Chile’s floods: What others are not telling you
After the unusual and massive storms that last week flooded Chile’s Atacama Desert, heart of the country’s copper industry, announcements of temporary closures made investors nervous.
The violent muddy water that came from the near Andes mountains destroyed roads, villages, crops leaving behind a path of devastation of homes, vehicles and roads that forced a halt in the daily life for thousands of families in Copiapo, about 1,200 km from capital Santiago.
Miners operating in the copper-rich country did not reported any serious damage, although blocked roads forced some to suspend works.
Chile-owned Codelco, the world’s No.1 copper producer, was forced to halt operations at its El Salvador Mine, located at 2.300 meters of altitude in the mountain halted operations for a week due to roads destruction and interruption of the water supply. The head of the company, Nelson Pizarro, said this decision would mean a drop in output estimated in 6.500 tons of refined copper.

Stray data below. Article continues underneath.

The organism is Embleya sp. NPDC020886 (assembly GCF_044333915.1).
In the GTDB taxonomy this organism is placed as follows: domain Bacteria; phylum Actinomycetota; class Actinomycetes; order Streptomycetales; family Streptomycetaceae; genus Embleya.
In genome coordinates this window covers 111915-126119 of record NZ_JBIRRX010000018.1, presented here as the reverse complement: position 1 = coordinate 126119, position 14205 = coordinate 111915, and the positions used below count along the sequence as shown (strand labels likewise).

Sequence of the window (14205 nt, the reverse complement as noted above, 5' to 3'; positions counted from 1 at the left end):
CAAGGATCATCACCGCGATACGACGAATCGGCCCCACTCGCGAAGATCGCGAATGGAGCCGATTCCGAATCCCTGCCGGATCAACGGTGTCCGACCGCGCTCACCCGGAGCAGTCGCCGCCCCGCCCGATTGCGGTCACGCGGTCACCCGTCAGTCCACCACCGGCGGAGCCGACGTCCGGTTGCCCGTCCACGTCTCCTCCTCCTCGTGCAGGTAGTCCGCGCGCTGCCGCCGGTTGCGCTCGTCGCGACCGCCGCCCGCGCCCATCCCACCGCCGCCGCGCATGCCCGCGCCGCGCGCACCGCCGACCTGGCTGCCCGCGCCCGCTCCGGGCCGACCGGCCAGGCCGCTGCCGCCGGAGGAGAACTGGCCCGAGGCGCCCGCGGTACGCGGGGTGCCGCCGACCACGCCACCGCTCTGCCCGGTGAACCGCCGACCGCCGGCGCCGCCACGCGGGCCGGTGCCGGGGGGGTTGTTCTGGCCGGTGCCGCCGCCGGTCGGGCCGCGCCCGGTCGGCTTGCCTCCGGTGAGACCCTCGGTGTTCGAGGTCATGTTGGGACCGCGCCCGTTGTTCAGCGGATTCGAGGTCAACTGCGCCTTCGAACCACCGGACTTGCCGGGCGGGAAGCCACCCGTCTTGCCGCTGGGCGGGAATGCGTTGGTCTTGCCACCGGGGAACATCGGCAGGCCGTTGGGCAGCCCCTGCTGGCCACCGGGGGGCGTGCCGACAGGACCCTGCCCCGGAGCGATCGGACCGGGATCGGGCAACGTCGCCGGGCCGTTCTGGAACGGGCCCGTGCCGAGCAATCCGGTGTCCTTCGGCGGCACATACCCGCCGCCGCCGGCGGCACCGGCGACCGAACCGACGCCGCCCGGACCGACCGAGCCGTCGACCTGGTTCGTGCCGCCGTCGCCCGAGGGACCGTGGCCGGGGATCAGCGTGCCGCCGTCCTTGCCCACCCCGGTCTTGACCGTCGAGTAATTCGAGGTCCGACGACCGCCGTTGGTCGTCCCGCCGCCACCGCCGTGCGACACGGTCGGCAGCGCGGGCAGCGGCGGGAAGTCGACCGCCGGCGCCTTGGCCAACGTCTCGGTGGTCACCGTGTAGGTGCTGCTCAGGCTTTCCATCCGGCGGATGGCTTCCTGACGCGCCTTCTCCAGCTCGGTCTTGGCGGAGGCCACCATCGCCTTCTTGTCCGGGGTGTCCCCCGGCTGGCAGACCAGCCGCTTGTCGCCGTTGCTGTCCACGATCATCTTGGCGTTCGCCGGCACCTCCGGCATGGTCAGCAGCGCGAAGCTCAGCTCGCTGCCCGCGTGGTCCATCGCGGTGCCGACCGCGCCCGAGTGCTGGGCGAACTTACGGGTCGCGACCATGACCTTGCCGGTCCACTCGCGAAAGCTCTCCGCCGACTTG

Later, we learned the suspension would be extended, with the firm making staff to take paid vacations, as the damage was impossible to deal with in only a few days, sources said off the record.
Another loser was Caserones mine, located 160 kilometers South of Copiapo, close to the border with Argentina at 4.600 meters of altitude. Lumina Copper halted operations to repair damages, including access roads, and to secure water supply. The company promised workers to be sent back home as soon as possible. However, a bunch of them was swept away by fresh mudslides, while they were waiting for help to arrive, leaving them wet and helpless until dawn.
By Wednesday, Kinross Gold Corp's mining and crushing operations at its Maricunga mine were still suspended following the floods caused by the rains — the worst in 80 years to fall in the region, one of the driest on Earth.
Almost 11,000 people have been affected and more than 4,500 remain in shelters.
Meanwhile, the death toll from the natural disaster that battered northern Chile has risen to 24, with another 83 still missing.